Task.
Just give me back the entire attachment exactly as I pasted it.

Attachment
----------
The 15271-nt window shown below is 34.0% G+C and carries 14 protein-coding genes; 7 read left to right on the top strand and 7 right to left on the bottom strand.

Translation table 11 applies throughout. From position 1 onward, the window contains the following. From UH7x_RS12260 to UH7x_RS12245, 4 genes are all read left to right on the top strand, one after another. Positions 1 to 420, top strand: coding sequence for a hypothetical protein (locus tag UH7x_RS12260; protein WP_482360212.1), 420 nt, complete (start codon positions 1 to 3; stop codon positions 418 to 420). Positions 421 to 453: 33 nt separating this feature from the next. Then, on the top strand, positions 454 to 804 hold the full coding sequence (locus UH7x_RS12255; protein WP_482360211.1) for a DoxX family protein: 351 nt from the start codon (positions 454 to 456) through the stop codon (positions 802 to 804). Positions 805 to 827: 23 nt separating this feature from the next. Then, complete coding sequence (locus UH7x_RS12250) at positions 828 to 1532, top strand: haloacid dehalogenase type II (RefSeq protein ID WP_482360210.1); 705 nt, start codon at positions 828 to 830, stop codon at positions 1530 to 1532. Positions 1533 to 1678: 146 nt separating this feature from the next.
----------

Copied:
The 15271-nt window shown below is 34.0% G+C and carries 14 protein-coding genes; 7 read left to right on the top strand and 7 right to left on the bottom strand.

Translation table 11 applies throughout. From position 1 onward, the window contains the following. From UH7x_RS12260 to UH7x_RS12245, 4 genes are all read left to right on the top strand, one after another. Positions 1 to 420, top strand: coding sequence for a hypothetical protein (locus tag UH7x_RS12260; protein WP_482360212.1), 420 nt, complete (start codon positions 1 to 3; stop codon positions 418 to 420). Positions 421 to 453: 33 nt separating this feature from the next. Then, on the top strand, positions 454 to 804 hold the full coding sequence (locus UH7x_RS12255; protein WP_482360211.1) for a DoxX family protein: 351 nt from the start codon (positions 454 to 456) through the stop codon (positions 802 to 804). Positions 805 to 827: 23 nt separating this feature from the next. Then, complete coding sequence (locus UH7x_RS12250) at positions 828 to 1532, top strand: haloacid dehalogenase type II (RefSeq protein ID WP_482360210.1); 705 nt, start codon at positions 828 to 830, stop codon at positions 1530 to 1532. Positions 1533 to 1678: 146 nt separating this feature from the next.